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With COVID-19 spreading globally, many employers are confused about how to address sick employees and fears that the virus may spread throughout the workplace. We at Willis HR have put together a guide to help your business quell fears and professionally manage employee illness and absenteeism.

Tip 1: Don’t ask employees if they have Coronavirus.

  • If you feel that an employee is sick, you can request that the employees leave work for the day but do not ask specific questions about the employee’s symptoms or diagnoses as these questions could violate The Americans with Disabilities Act.
  • Employers can set specific guidelines for an employee’s return, such as requiring any fevers to be gone for a specific amount of time.

Tip 2: Don’t ask for a doctor’s note.

  • Doctors’ offices, hospitals, and emergency rooms will undoubtedly see more patients than usual. Asking an employee to bring in a note before they can return to work not only puts that employee more at risk, it also may delay treatment for individuals that need to be seen by medical professionals.

Tip 3: Re-evaluate your leave policies.

  • Many employers offer sick and vacation time to their employees. Now would be a great time to review your policies and decide how you would like to employ such policies. Because the number of people affected, or potentially affected, by the virus has reached over 117,000 globally, it is especially important that employers are empathetic to their employees’ needs regarding missing work.
  • Consider when and how you will deduct the time from your employees’ leave balances and how you will handle any pay for employees during potential office closures.
  • Remember, not all positions qualify to work remotely and those positions may be financially impacted.
  • Be sensitive to your employees’ health and also understand that employees may worry about their job security while out sick. Don’t add to their stress. Instead, do your best to calm their fears about job loss and take care that no one feels stigmatized by being possibly exposed to the virus.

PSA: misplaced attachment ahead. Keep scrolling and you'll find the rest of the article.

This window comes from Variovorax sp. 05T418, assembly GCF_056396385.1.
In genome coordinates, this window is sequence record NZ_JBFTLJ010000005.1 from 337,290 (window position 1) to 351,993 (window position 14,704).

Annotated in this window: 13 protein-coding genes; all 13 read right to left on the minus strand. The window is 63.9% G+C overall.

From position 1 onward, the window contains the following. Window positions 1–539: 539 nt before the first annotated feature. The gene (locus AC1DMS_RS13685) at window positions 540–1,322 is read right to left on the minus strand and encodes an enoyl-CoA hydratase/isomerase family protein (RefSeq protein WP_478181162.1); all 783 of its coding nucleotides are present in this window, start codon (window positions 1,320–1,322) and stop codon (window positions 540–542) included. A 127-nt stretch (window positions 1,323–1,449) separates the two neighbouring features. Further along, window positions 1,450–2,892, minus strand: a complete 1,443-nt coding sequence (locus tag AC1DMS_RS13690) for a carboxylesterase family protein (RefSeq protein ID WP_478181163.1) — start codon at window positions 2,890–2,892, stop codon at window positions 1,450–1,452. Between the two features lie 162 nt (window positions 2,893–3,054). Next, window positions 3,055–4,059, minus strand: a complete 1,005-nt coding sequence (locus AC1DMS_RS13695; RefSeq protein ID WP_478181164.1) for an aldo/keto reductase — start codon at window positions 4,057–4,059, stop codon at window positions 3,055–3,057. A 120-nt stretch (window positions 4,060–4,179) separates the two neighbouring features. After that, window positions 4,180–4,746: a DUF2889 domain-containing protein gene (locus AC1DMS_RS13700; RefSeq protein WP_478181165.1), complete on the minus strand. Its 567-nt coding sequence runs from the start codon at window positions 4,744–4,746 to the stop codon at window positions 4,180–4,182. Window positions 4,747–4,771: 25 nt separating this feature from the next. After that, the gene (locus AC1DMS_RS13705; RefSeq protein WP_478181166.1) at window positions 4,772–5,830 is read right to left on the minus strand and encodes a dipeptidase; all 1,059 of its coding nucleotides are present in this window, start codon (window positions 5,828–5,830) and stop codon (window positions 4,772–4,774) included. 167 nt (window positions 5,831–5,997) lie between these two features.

Tip 4: Consider remote options.

  • Technology advances have afforded many companies the opportunity to allow employees to work remotely. You should evaluate your roles and determine which ones are eligible to telecommute.
  • Once you determine which employees are eligible to telecommute, make a plan and provide clear, concise information for those employees, including the length of time they will likely be working remote, system and internet requirements, who to reach out to with issues, and expectations for productivity.
  • Aim for virtual meetings instead of in-person meetings to help minimize person-to-person contact.

Tip 5: Set your employees up for success.

  • Ensuring employees have updated contact information in your systems will allow you to provide real-time updates to your workforce as needed. With many offices closing or employing a remote workforce during this outbreak, employers must have the ability to update their employees, especially when sending notifications to return to the office.
  • Another step employers should take is to ensure that all equipment is up-to-date to avoid productivity issues and minimize the need for in-person contact.
  • For workplaces that aren’t conducive to remote work, provide instructions on proper hand washing techniques and remind employees of safe hygiene practices, such as covering coughs and sneezes.
  • Provide items to sanitize work spaces, such as disinfectant wipes and hand sanitizers that contain at least 60% alcohol.
  • Increase your sanitation efforts by ensuring all surfaces are routinely cleaned and sanitized.

We understand the uncertainty surrounding COVID-19 and want to help your business to be as prepared as possible. We hope these tips are helpful to you and your workforce. If you have any questions, please do not hesitate to reach out to Willis HR for assistance.